Leslie also shared ten tips for transforming your library, which you can read here, on her blog.
Nancy's talk continued the inspirational message that Leslie started. Nancy shared some information about the very successful (and fascinating) Library Square in Salt Lake City. I loved that she said that she used to want "a place at the table," but that now she realizes she wants libraries to "BE the table!"
She also spoke of the conditions and ingredients necessary for transformation. She referenced many fields and even the Wizard of Oz, saying that we all have lots of heart and lots of brain, but what is really needed now, on this cusp of great possiblity and transformation for libraries and librarians, is COURAGE!
After the talk and a few questions from the audience, it was time to celebrate ourselves and our organization!
Pat Tumulty, Executive Director of NJLA, spoke for a bit about the history of libraries in New Jersey and about the history of the NJLA. She then acknowledged and celebrated Leslie Burger and her upcoming term as ALA President (she is the 9th from NJ!).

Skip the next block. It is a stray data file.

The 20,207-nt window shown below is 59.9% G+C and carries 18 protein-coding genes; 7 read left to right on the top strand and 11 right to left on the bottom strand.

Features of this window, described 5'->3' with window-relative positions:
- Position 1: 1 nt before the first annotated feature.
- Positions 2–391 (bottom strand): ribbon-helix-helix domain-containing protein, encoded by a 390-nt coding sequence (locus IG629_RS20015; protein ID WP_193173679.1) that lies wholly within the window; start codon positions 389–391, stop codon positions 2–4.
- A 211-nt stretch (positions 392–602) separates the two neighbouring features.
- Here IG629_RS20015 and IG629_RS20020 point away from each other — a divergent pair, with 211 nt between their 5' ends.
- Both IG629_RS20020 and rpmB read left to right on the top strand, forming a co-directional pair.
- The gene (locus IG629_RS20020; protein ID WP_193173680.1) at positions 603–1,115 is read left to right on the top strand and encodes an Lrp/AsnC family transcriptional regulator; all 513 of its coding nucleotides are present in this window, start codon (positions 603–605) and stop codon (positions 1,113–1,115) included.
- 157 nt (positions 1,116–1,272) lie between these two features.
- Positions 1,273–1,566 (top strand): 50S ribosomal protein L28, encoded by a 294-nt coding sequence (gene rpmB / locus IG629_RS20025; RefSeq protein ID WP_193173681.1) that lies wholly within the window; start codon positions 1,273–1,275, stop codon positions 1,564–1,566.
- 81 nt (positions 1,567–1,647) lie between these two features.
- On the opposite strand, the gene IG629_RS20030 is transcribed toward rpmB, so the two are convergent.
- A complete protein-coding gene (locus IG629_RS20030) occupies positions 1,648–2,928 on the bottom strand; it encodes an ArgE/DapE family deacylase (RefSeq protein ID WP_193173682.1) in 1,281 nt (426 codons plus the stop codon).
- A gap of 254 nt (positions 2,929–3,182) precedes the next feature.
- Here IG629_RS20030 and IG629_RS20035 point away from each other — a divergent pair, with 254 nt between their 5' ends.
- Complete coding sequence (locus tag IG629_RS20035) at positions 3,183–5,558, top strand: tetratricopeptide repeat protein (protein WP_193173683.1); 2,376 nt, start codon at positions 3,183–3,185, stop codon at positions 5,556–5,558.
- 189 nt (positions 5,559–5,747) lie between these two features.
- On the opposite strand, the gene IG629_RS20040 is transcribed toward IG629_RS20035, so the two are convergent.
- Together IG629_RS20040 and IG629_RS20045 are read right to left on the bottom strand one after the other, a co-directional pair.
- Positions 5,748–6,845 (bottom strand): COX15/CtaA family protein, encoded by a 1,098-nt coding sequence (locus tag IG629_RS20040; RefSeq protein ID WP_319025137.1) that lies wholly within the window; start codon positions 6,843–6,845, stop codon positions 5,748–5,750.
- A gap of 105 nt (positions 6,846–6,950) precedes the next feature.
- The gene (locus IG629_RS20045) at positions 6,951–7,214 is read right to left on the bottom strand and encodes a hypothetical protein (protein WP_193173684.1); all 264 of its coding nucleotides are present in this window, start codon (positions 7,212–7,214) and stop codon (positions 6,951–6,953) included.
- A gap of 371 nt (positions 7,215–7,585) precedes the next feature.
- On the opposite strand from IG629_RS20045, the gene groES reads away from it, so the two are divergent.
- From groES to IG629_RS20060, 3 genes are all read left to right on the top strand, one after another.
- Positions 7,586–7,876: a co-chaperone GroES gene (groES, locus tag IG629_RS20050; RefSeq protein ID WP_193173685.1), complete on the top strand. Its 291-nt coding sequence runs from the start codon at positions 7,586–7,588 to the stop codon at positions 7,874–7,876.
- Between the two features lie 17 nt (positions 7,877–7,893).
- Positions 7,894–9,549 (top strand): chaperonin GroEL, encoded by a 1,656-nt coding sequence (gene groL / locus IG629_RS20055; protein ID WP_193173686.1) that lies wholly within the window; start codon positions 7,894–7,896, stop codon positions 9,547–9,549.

Then, President April Judge, Past President Carol Phillips, and Vice President Joan Bernstein thanked and celebrated Pat's 15 wonderful years of service with NJLA!
Several people shared their personal memories of NJLA and past conferences, and then, while everyone enjoyed coffee and cupcakes, NJLA President-Elect Joan Bernstein, of the Trading Spaces Library, Mount Laurel, and Glynnis Wray presented a powerpoint slideshow of photos found in the files of the New Jersey State Library. We all had some laughs over the fashions of the past, but we were also moved by photos of old-fashioned bookmobiles, libraries, librarians and patrons.
It was a wonderful evening of looking forward and looking back as we celebrate 115 years of the New Jersey Library Assication!
April 24, 2006
Hello, From Amy Kearns!
Hi! My name is Amy Kearns and I am a full-time librarian at the Paterson Free Public Library and a part-time librarian at the Clifton Public Library. I am very excited that NJLA has a blog and to be blogging about the conference!
I am involved on the Member Services Committee and the Information Technologies Section.